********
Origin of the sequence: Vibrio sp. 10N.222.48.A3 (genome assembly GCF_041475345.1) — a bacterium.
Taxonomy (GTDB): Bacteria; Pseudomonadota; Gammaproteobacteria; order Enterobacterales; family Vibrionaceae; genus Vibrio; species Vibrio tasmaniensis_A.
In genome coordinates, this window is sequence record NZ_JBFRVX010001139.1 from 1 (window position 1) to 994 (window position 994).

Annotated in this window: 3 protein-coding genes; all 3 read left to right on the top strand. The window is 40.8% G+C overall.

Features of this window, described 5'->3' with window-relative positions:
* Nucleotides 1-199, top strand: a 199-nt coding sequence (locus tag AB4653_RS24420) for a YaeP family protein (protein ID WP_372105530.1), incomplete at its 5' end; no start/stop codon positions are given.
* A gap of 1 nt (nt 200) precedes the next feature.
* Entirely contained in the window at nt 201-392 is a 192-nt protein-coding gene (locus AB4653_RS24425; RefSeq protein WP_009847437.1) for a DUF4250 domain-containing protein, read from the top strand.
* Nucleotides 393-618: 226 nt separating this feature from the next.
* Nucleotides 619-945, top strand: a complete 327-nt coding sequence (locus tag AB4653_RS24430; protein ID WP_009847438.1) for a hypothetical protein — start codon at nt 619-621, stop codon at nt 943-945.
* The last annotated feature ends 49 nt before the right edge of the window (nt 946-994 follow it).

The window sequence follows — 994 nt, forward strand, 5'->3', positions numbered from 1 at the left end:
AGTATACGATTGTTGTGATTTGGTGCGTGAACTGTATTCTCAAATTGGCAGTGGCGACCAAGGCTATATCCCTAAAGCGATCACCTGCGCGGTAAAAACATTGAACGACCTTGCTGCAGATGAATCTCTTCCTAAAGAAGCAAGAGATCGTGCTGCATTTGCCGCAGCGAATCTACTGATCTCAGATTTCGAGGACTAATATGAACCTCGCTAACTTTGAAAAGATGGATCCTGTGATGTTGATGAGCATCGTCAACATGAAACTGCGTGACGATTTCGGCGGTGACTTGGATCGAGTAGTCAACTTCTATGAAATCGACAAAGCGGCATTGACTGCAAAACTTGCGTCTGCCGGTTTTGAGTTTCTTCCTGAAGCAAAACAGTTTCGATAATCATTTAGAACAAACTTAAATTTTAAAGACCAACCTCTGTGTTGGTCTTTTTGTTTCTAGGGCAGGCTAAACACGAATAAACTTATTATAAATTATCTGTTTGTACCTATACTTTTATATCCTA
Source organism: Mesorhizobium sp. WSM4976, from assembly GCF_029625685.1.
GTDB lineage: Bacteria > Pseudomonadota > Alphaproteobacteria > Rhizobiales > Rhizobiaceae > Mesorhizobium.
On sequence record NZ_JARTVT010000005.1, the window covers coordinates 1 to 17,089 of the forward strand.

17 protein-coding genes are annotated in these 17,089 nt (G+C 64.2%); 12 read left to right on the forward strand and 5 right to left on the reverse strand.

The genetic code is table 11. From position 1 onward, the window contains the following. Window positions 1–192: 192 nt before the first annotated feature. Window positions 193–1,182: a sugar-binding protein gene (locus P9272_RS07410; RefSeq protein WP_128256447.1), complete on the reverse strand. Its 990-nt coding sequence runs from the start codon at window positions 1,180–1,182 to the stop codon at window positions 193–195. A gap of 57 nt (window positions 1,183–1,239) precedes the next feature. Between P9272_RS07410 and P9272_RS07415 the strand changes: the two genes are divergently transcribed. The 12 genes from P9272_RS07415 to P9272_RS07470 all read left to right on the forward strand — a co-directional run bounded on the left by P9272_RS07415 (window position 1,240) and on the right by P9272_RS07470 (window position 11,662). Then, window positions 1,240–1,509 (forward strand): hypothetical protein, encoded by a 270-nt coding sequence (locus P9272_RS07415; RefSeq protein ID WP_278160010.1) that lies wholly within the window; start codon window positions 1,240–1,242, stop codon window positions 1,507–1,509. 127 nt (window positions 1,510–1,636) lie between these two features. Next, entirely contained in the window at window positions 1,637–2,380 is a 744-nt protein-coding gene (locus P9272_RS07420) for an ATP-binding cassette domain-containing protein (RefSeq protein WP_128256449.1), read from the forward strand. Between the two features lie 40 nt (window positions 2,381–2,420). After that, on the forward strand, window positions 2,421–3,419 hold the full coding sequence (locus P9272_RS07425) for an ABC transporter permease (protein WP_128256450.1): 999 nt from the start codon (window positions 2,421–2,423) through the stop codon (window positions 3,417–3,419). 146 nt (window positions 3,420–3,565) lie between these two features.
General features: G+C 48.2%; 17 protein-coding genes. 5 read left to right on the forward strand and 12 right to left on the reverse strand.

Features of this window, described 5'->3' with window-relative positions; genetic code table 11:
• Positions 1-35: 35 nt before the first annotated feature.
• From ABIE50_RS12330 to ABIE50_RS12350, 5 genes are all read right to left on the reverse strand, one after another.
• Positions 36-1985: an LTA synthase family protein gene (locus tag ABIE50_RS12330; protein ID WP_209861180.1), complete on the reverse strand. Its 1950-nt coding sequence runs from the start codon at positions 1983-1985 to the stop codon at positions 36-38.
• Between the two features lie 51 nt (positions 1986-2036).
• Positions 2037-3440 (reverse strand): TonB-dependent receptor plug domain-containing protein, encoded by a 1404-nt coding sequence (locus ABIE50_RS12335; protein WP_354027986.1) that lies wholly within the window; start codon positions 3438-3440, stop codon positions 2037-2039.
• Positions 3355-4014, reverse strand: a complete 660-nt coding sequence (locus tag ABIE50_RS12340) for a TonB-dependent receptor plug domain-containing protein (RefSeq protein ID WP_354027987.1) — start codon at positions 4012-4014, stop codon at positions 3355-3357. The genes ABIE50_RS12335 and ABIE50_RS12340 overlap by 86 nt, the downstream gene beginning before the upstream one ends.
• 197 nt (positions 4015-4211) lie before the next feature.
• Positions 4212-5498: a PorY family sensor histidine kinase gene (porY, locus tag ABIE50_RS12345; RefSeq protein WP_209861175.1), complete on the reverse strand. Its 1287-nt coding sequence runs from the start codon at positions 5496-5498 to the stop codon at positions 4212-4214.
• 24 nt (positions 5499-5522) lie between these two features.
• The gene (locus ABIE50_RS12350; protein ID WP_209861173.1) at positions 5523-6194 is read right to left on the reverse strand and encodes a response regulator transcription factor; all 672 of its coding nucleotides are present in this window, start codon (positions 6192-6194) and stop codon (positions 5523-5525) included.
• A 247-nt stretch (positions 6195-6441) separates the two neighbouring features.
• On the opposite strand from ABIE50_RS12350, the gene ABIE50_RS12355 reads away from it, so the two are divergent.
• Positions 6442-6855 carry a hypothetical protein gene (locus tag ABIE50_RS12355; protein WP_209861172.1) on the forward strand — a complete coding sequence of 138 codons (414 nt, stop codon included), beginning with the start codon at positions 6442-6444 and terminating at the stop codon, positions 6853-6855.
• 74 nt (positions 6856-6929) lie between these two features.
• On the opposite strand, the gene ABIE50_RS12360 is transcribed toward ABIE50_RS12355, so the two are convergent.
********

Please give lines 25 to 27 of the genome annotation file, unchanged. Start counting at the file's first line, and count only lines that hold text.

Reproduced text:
• Positions 2037-3440 (reverse strand): TonB-dependent receptor plug domain-containing protein, encoded by a 1404-nt coding sequence (locus ABIE50_RS12335; protein WP_354027986.1) that lies wholly within the window; start codon positions 3438-3440, stop codon positions 2037-2039.
• Positions 3355-4014, reverse strand: a complete 660-nt coding sequence (locus tag ABIE50_RS12340) for a TonB-dependent receptor plug domain-containing protein (RefSeq protein ID WP_354027987.1) — start codon at positions 4012-4014, stop codon at positions 3355-3357. The genes ABIE50_RS12335 and ABIE50_RS12340 overlap by 86 nt, the downstream gene beginning before the upstream one ends.
• 197 nt (positions 4015-4211) lie before the next feature.